On its face, the AIFMD restricts its scope to the regulation of investment managers rather than underlying funds being managed. However it is clear these regulations will have a knock on effect in shaping and influencing the forms of the investment funds under management.
For these purposes an alternative investment fund (AIF) falls into the Directive, in summary, where it is a collective investment undertaking which raises capital from a number of investors, with a view to investing it in accordance with a defined investment policy for the benefit for the investors. It is clear that this definition will capture both open-ended and closed ended funds. Managers of these funds who are active in the European Economic Area (EEA), which includes all EU member states as well as Iceland, Norway and Liechtenstein, will be caught. Specifically excluded are managers of funds regulated under the UCITS framework, holding companies as well as managers of family offices. Some funds that wind down operations and limit the solicitation of new investors prior to commencement of the Directive will also fall out of scope.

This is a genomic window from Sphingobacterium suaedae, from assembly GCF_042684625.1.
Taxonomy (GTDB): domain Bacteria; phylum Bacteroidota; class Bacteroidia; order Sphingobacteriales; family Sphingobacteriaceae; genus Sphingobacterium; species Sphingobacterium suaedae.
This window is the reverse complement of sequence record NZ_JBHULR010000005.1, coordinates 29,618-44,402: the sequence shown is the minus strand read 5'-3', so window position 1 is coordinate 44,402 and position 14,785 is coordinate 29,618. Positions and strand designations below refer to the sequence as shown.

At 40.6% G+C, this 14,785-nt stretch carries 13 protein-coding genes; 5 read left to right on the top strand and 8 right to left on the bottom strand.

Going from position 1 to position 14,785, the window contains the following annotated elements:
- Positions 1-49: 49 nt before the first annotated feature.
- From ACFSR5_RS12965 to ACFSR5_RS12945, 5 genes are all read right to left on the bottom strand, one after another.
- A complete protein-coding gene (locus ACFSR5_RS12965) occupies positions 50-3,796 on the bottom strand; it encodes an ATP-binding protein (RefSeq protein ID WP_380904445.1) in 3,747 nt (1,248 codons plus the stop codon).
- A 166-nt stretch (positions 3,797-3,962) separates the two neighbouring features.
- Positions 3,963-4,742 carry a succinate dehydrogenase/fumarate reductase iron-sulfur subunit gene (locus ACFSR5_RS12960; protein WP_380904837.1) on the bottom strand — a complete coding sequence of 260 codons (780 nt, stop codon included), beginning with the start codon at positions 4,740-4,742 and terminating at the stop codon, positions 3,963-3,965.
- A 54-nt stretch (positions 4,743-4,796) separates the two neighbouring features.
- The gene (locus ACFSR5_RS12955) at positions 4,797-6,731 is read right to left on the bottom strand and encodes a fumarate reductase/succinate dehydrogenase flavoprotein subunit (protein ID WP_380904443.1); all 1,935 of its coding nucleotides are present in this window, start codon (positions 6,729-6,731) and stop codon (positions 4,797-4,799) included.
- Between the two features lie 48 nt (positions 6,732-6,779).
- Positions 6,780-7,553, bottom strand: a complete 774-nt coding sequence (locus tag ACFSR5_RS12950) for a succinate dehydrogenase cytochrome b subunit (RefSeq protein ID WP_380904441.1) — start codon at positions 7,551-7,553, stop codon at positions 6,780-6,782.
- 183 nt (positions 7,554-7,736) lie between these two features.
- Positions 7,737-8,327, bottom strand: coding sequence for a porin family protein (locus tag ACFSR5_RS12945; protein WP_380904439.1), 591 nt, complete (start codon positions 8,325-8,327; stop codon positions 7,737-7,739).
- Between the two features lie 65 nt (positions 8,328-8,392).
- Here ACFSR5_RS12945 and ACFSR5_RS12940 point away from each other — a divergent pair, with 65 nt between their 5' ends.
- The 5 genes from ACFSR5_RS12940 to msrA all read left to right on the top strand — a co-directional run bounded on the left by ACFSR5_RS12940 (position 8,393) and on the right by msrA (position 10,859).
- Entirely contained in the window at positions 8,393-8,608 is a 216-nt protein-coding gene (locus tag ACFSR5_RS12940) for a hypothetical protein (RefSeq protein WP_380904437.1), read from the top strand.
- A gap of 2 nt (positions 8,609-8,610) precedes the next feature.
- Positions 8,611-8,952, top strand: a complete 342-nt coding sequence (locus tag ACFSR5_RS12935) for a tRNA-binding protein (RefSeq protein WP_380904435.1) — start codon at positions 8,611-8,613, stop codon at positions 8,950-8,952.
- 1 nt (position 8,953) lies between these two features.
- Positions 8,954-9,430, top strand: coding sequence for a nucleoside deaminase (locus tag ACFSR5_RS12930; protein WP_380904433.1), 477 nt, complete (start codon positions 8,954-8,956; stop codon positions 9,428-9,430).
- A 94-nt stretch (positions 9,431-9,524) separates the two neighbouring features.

At its heart the Directive will introduce a passport mechanism so that managers of AIFs can offer services across the EU. However to qualify for the passport a shopping list of requirements will need to be met. Managers that do not qualify for the passport will be restricted from offering their services, unless one of the exemptions in the AIFMD applies.